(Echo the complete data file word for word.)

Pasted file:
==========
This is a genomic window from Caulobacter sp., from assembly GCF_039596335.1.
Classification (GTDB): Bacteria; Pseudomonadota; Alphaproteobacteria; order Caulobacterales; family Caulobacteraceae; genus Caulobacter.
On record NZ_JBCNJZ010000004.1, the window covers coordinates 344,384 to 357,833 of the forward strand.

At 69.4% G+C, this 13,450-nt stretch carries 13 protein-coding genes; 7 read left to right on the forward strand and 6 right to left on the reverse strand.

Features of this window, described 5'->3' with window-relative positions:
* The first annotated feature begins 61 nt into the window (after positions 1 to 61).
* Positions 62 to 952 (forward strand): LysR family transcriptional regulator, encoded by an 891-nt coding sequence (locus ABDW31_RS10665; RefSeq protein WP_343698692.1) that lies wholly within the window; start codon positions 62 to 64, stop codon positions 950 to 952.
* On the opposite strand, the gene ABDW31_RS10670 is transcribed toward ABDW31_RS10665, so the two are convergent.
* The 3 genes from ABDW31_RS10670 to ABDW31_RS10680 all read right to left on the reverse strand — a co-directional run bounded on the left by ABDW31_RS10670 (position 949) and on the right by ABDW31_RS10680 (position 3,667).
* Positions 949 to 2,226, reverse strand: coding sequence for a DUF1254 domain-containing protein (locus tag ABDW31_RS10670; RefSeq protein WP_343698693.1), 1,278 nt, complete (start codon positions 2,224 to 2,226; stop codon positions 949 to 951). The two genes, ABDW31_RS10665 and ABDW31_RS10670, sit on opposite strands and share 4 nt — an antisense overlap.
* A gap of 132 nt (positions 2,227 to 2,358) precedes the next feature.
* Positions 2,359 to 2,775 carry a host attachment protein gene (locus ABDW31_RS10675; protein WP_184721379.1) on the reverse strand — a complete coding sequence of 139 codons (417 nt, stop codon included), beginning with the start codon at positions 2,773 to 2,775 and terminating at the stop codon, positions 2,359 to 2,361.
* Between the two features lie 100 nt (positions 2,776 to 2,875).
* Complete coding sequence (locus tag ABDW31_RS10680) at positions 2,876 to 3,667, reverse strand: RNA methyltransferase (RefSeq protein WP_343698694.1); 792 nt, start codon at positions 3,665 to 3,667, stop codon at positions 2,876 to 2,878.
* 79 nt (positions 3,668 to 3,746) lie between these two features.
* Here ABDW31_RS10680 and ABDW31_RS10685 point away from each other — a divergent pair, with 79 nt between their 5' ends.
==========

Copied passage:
This is a genomic window from Caulobacter sp., from assembly GCF_039596335.1.
Classification (GTDB): Bacteria; Pseudomonadota; Alphaproteobacteria; order Caulobacterales; family Caulobacteraceae; genus Caulobacter.
On record NZ_JBCNJZ010000004.1, the window covers coordinates 344,384 to 357,833 of the forward strand.

At 69.4% G+C, this 13,450-nt stretch carries 13 protein-coding genes; 7 read left to right on the forward strand and 6 right to left on the reverse strand.

Features of this window, described 5'->3' with window-relative positions:
* The first annotated feature begins 61 nt into the window (after positions 1 to 61).
* Positions 62 to 952 (forward strand): LysR family transcriptional regulator, encoded by an 891-nt coding sequence (locus ABDW31_RS10665; RefSeq protein WP_343698692.1) that lies wholly within the window; start codon positions 62 to 64, stop codon positions 950 to 952.
* On the opposite strand, the gene ABDW31_RS10670 is transcribed toward ABDW31_RS10665, so the two are convergent.
* The 3 genes from ABDW31_RS10670 to ABDW31_RS10680 all read right to left on the reverse strand — a co-directional run bounded on the left by ABDW31_RS10670 (position 949) and on the right by ABDW31_RS10680 (position 3,667).
* Positions 949 to 2,226, reverse strand: coding sequence for a DUF1254 domain-containing protein (locus tag ABDW31_RS10670; RefSeq protein WP_343698693.1), 1,278 nt, complete (start codon positions 2,224 to 2,226; stop codon positions 949 to 951). The two genes, ABDW31_RS10665 and ABDW31_RS10670, sit on opposite strands and share 4 nt — an antisense overlap.
* A gap of 132 nt (positions 2,227 to 2,358) precedes the next feature.
* Positions 2,359 to 2,775 carry a host attachment protein gene (locus ABDW31_RS10675; protein WP_184721379.1) on the reverse strand — a complete coding sequence of 139 codons (417 nt, stop codon included), beginning with the start codon at positions 2,773 to 2,775 and terminating at the stop codon, positions 2,359 to 2,361.
* Between the two features lie 100 nt (positions 2,776 to 2,875).
* Complete coding sequence (locus tag ABDW31_RS10680) at positions 2,876 to 3,667, reverse strand: RNA methyltransferase (RefSeq protein WP_343698694.1); 792 nt, start codon at positions 3,665 to 3,667, stop codon at positions 2,876 to 2,878.
* 79 nt (positions 3,668 to 3,746) lie between these two features.
* Here ABDW31_RS10680 and ABDW31_RS10685 point away from each other — a divergent pair, with 79 nt between their 5' ends.